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Prediction of Nicotinamide Adenine Dinucleotide Interacting Sites Based on Ensemble Support Vector Machine

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Abstract:

Nicotinamide adenine dinucleotide (NAD) plays an important role in cellular metabolism and acts as hydrideaccepting and hydride-donating coenzymes in energy production. Identification of NAD protein interacting sites can significantly aid in understanding the NAD dependent metabolism and pathways, and it could further contribute useful information for drug development. In this study, a computational method is proposed to predict NAD-protein interacting sites using the sequence information and structure-based information. All models developed in this work are evaluated using the 7-fold cross validation technique. Results show that using the position specific scoring matrix (PSSM) as an input feature is quite encouraging for predicting NAD interacting sites. After considering the unbalance dataset, the ensemble support vector machine (SVM), which is an assembly of many individual SVM classifiers, is developed to predict the NAD interacting sites. It was observed that the overall accuracy (Acc) thus obtained was 87.31% with Matthew’s correlation coefficient (MCC) equal to 0.56. In contrast, the corresponding rate by the single SVM approach was only 80.86% with MCC of 0.38. These results indicated that the prediction accuracy could be remarkably improved via the ensemble SVM classifier approach.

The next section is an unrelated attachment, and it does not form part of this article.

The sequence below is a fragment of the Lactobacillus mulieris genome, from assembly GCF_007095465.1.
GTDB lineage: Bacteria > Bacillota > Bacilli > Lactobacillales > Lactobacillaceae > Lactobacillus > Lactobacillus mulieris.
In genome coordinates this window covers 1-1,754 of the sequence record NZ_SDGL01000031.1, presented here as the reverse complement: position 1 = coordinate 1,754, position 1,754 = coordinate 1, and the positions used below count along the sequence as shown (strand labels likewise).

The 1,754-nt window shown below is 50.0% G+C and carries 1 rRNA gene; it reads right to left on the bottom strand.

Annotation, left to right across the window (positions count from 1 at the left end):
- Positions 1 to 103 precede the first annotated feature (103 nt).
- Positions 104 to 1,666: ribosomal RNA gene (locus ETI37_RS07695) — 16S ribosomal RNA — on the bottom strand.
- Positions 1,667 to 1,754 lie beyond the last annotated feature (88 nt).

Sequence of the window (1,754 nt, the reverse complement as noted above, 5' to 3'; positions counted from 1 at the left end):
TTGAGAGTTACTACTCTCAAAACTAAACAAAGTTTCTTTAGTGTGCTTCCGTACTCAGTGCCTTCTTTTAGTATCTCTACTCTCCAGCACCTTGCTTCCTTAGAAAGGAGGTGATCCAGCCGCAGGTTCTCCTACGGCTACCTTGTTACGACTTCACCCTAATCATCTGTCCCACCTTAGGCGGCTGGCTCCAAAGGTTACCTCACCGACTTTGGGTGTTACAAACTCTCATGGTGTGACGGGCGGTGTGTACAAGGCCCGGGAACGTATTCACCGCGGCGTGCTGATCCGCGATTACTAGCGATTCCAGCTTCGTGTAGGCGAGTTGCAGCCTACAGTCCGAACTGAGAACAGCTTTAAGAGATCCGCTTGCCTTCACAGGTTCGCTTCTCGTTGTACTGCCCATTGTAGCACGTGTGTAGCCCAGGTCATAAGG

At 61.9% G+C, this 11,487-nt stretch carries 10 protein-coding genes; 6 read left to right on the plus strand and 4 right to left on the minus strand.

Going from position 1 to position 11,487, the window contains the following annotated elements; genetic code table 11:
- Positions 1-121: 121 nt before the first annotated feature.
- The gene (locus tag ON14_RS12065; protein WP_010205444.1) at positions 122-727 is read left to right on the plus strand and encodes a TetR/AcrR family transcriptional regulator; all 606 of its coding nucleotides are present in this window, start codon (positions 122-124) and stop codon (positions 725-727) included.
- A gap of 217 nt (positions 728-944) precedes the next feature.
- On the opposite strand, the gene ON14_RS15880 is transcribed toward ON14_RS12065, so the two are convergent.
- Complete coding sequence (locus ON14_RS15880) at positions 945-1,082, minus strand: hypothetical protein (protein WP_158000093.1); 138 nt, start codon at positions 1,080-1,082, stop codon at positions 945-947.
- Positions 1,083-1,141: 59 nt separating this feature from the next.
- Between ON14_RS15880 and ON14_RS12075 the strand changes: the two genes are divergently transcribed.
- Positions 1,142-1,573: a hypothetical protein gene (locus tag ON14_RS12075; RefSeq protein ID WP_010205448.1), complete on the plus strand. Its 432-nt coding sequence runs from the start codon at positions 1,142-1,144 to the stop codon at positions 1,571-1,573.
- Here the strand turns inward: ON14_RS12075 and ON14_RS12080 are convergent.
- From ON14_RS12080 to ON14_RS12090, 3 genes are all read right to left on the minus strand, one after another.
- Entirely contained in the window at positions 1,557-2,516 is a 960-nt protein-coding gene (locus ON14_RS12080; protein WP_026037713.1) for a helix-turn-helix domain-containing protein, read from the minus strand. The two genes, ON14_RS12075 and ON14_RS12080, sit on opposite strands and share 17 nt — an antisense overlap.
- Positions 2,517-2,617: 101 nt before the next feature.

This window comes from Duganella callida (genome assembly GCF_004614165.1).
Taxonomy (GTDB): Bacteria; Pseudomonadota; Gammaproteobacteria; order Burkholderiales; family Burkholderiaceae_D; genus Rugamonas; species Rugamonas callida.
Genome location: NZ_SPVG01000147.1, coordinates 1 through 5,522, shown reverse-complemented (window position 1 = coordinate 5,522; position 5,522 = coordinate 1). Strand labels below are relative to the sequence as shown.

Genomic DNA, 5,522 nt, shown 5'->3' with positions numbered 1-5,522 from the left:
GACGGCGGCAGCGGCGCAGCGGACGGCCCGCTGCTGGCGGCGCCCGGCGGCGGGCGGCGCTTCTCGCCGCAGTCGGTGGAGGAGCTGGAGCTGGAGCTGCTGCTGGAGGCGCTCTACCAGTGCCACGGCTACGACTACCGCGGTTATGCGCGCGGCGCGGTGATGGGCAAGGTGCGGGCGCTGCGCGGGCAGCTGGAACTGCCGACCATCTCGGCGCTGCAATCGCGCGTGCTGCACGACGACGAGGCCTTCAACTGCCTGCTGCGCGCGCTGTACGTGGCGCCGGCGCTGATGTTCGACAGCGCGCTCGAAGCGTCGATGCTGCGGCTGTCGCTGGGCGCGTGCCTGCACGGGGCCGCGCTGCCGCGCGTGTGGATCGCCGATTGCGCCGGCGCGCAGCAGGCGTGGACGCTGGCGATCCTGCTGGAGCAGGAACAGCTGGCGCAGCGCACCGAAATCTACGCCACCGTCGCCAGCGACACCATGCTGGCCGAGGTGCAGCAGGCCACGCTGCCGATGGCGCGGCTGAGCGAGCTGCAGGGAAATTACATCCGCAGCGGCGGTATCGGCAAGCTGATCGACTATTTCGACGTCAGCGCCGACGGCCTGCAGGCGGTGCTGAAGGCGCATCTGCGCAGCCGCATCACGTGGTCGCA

Keywords: 7-fold cross validation; Ensemble support vector machines; NAD dependent metabolism; NAD-protein binding sites; NAD-protein interacting sites; cellular metabolism; encoded PSSM profile; position specific scoring matrix (PSSM); second messeng; unbalance data set

Document Type: Research Article

DOI: http://dx.doi.org/10.2174/092986612800191017

Publication date: May 1, 2012

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  • Protein & Peptide Letters publishes short papers in all important aspects of protein and peptide research, including structural studies, recombinant expression, function, synthesis, enzymology, immunology, molecular modeling, drug design etc. Manuscripts must have a significant element of novelty, timeliness and urgency that merit rapid publication. Reports of crystallisation, and preliminary structure determinations of biologically important proteins are acceptable. Purely theoretical papers are also acceptable provided they provide new insight into the principles of protein/peptide structure and function.

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